Time for a group buy. I'll check what Brett can do for us. Anyone in? The more the merrier :-)
PS: The PS-Z1 seems to be based on Ubuntu 9.04... Would be cool to have a Zubuntu 2.0 based on 9.10 for the Zaurus in the meantime. Oh, what the heck, I'll upload one later.
[ 18 comments ] ( 17735 views ) | permalink | ( 3 / 20705 )
Buffalo WLI2-CF-S11 compact flash card. Although the card worked nicely for a while, it has always been a troublesome experience setting it up. I guess last time I had it working was before I changed my home networking security from WEP to WPA.
So I figured today was the time to delve into the secrets of chipsets, firmware and flashing, just to see if I could get the Buffalo running again in Zubuntu.
First I checked for the chipset on the Buffalo card. Where else than on OESF I found that the Buffalo had a Prism 2.5 chipset. Next thing I checked was whether there was a way to update the firmware. I had no idea, never tried actually. I found this great site with lots of interesting information about flashing prism2 firmware.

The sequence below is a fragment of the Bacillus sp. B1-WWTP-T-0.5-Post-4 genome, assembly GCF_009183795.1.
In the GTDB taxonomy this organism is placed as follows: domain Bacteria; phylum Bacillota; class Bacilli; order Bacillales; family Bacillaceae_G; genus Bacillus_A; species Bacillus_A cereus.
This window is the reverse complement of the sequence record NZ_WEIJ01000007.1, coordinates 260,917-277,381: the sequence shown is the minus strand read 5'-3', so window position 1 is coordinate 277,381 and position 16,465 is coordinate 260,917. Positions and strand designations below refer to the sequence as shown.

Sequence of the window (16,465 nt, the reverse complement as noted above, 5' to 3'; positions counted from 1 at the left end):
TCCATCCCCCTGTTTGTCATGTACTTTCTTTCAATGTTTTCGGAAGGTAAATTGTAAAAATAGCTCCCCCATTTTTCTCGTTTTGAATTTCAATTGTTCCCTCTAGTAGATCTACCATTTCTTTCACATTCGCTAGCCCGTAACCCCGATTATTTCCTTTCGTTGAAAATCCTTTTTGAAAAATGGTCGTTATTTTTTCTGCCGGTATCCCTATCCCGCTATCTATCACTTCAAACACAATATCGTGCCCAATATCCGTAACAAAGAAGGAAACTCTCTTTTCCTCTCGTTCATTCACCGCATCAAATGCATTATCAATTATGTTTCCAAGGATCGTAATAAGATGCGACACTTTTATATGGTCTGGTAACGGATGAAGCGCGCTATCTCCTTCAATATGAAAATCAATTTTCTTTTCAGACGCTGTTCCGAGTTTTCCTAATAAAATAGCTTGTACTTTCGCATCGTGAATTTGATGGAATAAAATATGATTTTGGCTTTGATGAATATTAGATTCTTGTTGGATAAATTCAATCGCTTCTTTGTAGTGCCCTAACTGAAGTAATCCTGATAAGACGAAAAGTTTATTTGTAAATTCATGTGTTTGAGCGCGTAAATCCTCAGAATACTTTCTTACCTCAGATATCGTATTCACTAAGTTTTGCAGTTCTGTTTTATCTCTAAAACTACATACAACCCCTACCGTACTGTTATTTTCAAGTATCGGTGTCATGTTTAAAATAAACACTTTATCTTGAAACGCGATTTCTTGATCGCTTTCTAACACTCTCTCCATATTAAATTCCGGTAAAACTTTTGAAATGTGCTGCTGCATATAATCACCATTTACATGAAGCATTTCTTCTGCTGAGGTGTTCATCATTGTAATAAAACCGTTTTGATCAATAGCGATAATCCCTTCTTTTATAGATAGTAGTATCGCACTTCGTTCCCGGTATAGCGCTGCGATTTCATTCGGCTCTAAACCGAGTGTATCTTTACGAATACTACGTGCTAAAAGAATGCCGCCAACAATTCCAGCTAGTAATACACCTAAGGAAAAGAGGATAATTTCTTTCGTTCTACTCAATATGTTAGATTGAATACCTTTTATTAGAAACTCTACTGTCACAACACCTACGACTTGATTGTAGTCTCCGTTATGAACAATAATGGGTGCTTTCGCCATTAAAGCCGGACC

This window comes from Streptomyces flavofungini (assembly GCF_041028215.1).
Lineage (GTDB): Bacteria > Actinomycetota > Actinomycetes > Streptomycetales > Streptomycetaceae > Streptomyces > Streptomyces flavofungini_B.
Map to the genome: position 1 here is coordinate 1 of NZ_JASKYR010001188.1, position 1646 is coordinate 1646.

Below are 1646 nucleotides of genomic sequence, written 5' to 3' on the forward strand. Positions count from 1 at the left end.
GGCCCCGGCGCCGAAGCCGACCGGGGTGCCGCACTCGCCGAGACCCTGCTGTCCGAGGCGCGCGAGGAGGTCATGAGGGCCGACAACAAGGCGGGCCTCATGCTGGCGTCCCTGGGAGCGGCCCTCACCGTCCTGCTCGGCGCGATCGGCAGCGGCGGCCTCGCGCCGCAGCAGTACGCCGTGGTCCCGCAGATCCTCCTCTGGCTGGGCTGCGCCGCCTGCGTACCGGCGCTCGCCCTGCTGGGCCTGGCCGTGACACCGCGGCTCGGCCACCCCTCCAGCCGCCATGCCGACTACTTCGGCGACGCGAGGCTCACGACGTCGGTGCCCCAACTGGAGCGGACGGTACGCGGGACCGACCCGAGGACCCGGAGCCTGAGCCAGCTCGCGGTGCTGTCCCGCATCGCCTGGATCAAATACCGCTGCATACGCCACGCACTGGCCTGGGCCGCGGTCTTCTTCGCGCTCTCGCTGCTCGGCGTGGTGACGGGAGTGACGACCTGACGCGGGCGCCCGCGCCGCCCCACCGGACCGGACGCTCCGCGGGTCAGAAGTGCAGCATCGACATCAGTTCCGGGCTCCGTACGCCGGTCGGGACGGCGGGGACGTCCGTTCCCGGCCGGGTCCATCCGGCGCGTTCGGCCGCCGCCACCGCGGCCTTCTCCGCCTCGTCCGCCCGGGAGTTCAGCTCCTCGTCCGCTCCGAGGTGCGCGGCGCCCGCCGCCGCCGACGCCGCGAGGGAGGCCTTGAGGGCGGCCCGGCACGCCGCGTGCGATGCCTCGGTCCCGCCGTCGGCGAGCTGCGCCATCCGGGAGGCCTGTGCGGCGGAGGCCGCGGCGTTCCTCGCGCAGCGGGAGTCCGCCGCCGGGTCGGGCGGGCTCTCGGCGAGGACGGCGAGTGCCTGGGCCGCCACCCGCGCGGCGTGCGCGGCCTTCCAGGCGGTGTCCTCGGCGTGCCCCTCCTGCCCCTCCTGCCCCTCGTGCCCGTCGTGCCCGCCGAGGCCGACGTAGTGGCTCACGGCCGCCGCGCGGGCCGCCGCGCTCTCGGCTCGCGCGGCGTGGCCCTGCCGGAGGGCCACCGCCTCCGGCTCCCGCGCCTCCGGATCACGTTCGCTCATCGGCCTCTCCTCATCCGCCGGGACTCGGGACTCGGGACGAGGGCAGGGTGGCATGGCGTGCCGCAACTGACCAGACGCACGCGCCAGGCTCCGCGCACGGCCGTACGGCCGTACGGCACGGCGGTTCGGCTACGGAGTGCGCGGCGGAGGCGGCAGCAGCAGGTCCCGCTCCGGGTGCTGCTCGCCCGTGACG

I noted the information (using the '
dmesg|tail' command) after inserting the card into the Zaurus. It said:
wifi0: NIC: id=0x800c v1.0.0
wifi0: PRI: id=0x15 v1.1.0
wifi0: STA: id=0x1f v1.3.5
wifi0: defaulting to host-based encryption as a workaround for firmware bug in Host AP mode WEP
wifi0: defaulting to bogus WDS frame as a workaround for firmware bug in Host AP mode WDS
wifi0: registered netdevice wlan0
Using this handy reference table, I found that in my case, having a NIC id of 800c, I needed a primary 'K' and secondary 'F' release code of the Prism2 firmware. So I downloaded the firmware, using version 1.1.1 (
pk010101.hex) for the primary firmware and version 1.8.2 (
sf010802.hex) for the station firmware. Version 1.8.2 is not the latest (that is 1.8.4) but reportingly the most stable version, so I went for that one.